Thursday, April 08, 2010

USPTO Launches Ombudsman Pilot Program for Handing Problematic Examinations

Tuesday the USPTO announced that the agency is looking to assign an ombudsman (plus one backup) to each technology center in an effort to assist applicants in "handling application-processing problems if the normal channels have not been successful."  This one-year pilot program is intended to provide applicants with additional resources to ensure application-processing problems are handled in a more efficient way, thereby saving applicants and the Agency both time and resources and improving patent quality.

According to the Office, the objectives for the Patents Ombudsman Pilot Program are:

  1. To facilitate complaint-handling for pro se applicants and applicant’s representatives whose applications have stalled in the examination process; 
  2. to track complaints to ensure each is handled within ten business days; 
  3. to provide feedback and early warning alerts to USPTO management regarding training needs based on complaint trends; and 
  4.  to build a database of frequently asked questions accessible to the public that tracks commonly seen problems and effective resolutions.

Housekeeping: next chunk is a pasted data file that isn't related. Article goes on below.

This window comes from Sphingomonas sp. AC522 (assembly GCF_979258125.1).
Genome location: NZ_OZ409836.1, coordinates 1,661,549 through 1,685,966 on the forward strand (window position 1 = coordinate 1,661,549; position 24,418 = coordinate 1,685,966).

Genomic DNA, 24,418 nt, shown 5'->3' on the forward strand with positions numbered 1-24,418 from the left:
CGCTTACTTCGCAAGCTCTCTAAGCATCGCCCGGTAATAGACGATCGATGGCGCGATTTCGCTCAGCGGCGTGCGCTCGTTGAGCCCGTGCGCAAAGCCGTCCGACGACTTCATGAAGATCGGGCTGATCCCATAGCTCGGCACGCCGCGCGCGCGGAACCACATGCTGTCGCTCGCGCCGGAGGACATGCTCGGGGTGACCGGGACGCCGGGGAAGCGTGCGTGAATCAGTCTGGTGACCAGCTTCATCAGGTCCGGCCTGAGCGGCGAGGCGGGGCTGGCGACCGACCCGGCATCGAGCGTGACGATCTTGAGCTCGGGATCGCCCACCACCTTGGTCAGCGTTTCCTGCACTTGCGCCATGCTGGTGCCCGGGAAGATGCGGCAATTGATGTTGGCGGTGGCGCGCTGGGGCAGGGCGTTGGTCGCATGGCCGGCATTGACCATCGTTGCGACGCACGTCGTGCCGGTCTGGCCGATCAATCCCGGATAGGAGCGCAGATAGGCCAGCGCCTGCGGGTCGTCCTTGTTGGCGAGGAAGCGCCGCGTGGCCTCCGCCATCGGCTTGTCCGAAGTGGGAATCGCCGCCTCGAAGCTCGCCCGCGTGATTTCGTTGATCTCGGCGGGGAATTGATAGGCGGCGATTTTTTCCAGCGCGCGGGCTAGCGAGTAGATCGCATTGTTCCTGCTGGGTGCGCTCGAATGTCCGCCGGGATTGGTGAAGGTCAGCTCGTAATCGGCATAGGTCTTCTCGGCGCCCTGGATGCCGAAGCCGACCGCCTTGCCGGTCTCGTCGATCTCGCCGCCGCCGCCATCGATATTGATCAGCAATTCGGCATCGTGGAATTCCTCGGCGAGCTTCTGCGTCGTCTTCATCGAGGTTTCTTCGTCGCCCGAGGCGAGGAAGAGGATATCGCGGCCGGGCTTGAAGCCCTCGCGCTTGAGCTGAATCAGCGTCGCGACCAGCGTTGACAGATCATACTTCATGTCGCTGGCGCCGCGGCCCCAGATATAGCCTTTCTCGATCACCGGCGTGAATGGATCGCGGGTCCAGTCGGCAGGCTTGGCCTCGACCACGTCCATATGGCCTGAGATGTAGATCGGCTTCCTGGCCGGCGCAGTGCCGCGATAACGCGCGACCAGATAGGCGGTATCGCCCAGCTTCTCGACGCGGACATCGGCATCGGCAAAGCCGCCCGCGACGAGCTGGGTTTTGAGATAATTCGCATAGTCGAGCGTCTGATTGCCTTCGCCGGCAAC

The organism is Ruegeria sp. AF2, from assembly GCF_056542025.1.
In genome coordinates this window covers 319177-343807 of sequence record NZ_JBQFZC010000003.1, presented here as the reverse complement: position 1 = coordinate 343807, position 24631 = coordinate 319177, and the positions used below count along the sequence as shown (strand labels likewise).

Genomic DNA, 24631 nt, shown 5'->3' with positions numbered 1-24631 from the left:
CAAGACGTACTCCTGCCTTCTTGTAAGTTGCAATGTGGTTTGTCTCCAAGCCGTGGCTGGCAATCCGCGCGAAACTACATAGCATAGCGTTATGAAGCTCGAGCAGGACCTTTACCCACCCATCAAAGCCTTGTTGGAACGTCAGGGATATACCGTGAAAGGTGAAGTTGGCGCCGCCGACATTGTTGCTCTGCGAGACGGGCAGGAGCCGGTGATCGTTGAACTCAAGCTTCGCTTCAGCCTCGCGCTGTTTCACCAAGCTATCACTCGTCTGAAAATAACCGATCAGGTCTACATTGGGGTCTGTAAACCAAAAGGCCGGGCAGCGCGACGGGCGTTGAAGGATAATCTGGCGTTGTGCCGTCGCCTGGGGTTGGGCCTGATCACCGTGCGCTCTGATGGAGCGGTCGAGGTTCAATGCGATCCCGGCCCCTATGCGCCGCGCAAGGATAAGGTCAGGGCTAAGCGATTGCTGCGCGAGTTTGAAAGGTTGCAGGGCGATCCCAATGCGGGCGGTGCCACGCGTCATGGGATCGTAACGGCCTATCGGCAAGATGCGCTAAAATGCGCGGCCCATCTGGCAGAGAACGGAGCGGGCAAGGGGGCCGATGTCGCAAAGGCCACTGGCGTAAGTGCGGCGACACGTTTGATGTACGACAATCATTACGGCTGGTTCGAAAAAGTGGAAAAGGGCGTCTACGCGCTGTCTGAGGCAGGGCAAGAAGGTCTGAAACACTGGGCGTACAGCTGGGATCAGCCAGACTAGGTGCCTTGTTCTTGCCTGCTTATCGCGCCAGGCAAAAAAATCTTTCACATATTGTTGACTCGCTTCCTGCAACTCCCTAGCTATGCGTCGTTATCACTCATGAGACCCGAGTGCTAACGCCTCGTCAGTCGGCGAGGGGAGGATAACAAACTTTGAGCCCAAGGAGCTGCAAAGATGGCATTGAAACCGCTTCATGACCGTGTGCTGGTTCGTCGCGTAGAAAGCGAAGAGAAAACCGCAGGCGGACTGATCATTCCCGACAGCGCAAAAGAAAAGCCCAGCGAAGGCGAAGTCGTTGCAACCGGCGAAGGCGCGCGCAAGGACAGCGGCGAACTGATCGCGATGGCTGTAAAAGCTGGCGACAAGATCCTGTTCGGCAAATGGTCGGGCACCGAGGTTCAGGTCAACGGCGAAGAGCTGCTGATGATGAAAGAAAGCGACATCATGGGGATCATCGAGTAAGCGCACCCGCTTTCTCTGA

The entire Patent Examining Corps and other Patents operation units (e.g., Office of Patent Application Processing) will be included in the program.

In order to participate in the Patents Ombudsman Pilot Program, pro se applicants or applicants’ representatives must fill an electronic form on the USPTO Web site to provide their name and phone number and select the ombudsman for the patent organization (e.g., TC 2400) in which they are seeking assistance.  After receiving confirmation, The participant should expect a telephone call from the ombudsman within one business day to proceed with the inquiry.

The Patents Ombudsman Pilot Program is scheduled to run for one year from its effective date.  Therefore, any request under the Patents Ombudsman Pilot Program must be submitted before April 6, 2011.

Read the USPTO press release here (link)

Read the Federal Register Notice here (link)

View earlier public comments on the Ombudsman program here (link)

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